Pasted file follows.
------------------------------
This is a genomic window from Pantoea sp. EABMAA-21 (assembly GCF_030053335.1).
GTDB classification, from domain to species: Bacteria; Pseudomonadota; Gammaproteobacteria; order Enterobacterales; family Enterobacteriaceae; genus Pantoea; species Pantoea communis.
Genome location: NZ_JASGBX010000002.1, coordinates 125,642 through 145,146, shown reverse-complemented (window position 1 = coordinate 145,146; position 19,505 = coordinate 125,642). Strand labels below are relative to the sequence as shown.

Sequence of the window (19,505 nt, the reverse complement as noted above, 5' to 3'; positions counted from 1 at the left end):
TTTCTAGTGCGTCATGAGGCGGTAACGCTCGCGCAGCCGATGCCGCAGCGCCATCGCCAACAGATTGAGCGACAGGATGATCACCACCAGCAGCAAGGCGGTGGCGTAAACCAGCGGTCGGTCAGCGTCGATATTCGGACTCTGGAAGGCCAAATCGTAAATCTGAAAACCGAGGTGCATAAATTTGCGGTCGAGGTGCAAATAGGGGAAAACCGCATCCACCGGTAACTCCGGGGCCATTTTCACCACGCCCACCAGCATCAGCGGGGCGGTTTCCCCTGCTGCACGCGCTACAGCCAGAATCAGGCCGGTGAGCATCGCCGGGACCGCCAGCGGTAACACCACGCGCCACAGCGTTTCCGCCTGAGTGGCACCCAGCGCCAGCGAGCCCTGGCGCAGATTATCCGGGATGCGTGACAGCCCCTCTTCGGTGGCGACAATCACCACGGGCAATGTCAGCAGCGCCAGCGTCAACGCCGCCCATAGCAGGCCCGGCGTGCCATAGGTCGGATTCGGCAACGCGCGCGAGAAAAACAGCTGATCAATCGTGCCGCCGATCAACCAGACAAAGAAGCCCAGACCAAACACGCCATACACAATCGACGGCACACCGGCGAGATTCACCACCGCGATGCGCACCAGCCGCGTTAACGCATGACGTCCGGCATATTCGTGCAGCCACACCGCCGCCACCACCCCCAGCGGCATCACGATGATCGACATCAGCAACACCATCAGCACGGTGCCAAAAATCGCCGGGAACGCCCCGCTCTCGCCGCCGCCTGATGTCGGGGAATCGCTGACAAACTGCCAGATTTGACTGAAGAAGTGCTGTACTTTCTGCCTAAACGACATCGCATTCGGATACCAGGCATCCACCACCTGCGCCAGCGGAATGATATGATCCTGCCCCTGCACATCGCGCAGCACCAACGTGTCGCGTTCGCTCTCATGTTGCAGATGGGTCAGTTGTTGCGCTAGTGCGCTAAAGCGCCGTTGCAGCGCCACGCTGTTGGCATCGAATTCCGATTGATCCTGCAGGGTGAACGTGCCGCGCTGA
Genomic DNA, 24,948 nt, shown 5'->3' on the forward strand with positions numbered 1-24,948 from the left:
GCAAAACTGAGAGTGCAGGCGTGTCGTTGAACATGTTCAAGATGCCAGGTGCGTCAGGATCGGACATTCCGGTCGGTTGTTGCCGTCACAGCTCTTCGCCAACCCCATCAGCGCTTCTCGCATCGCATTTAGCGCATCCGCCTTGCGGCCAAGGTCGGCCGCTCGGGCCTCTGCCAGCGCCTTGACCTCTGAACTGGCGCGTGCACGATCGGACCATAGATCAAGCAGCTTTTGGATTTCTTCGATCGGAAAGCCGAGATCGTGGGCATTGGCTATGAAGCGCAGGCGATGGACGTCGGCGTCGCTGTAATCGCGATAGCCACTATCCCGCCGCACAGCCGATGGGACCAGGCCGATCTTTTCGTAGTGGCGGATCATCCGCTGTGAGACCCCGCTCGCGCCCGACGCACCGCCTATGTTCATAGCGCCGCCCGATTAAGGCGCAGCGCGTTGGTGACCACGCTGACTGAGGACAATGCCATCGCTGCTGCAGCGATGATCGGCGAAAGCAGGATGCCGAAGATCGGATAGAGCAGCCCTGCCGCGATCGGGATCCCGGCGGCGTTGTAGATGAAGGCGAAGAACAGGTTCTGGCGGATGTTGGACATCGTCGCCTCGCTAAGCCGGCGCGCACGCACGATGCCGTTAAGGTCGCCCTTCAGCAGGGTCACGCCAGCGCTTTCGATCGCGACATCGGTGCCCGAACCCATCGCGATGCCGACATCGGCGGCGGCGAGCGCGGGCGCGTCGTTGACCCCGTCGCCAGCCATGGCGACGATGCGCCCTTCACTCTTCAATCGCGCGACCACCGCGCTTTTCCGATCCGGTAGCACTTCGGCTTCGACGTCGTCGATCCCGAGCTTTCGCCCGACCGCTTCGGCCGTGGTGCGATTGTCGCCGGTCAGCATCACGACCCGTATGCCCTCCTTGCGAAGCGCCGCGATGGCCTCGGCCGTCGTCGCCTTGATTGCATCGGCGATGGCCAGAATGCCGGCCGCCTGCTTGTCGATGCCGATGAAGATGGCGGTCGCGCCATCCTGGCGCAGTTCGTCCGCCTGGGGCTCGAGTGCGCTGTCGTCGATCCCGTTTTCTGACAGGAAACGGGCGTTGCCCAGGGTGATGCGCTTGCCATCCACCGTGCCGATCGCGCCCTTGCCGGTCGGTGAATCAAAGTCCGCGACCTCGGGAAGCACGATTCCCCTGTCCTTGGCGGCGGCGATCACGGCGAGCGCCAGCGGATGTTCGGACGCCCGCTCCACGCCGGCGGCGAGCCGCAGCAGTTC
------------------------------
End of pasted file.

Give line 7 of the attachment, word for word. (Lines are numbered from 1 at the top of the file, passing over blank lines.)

GCAAAACTGAGAGTGCAGGCGTGTCGTTGAACATGTTCAAGATGCCAGGTGCGTCAGGATCGGACATTCCGGTCGGTTGTTGCCGTCACAGCTCTTCGCCAACCCCATCAGCGCTTCTCGCATCGCATTTAGCGCATCCGCCTTGCGGCCAAGGTCGGCCGCTCGGGCCTCTGCCAGCGCCTTGACCTCTGAACTGGCGCGTGCACGATCGGACCATAGATCAAGCAGCTTTTGGATTTCTTCGATCGGAAAGCCGAGATCGTGGGCATTGGCTATGAAGCGCAGGCGATGGACGTCGGCGTCGCTGTAATCGCGATAGCCACTATCCCGCCGCACAGCCGATGGGACCAGGCCGATCTTTTCGTAGTGGCGGATCATCCGCTGTGAGACCCCGCTCGCGCCCGACGCACCGCCTATGTTCATAGCGCCGCCCGATTAAGGCGCAGCGCGTTGGTGACCACGCTGACTGAGGACAATGCCATCGCTGCTGCAGCGATGATCGGCGAAAGCAGGATGCCGAAGATCGGATAGAGCAGCCCTGCCGCGATCGGGATCCCGGCGGCGTTGTAGATGAAGGCGAAGAACAGGTTCTGGCGGATGTTGGACATCGTCGCCTCGCTAAGCCGGCGCGCACGCACGATGCCGTTAAGGTCGCCCTTCAGCAGGGTCACGCCAGCGCTTTCGATCGCGACATCGGTGCCCGAACCCATCGCGATGCCGACATCGGCGGCGGCGAGCGCGGGCGCGTCGTTGACCCCGTCGCCAGCCATGGCGACGATGCGCCCTTCACTCTTCAATCGCGCGACCACCGCGCTTTTCCGATCCGGTAGCACTTCGGCTTCGACGTCGTCGATCCCGAGCTTTCGCCCGACCGCTTCGGCCGTGGTGCGATTGTCGCCGGTCAGCATCACGACCCGTATGCCCTCCTTGCGAAGCGCCGCGATGGCCTCGGCCGTCGTCGCCTTGATTGCATCGGCGATGGCCAGAATGCCGGCCGCCTGCTTGTCGATGCCGATGAAGATGGCGGTCGCGCCATCCTGGCGCAGTTCGTCCGCCTGGGGCTCGAGTGCGCTGTCGTCGATCCCGTTTTCTGACAGGAAACGGGCGTTGCCCAGGGTGATGCGCTTGCCATCCACCGTGCCGATCGCGCCCTTGCCGGTCGGTGAATCAAAGTCCGCGACCTCGGGAAGCACGATTCCCCTGTCCTTGGCGGCGGCGATCACGGCGAGCGCCAGCGGATGTTCGGACGCCCGCTCCACGCCGGCGGCGAGCCGCAGCAGTTC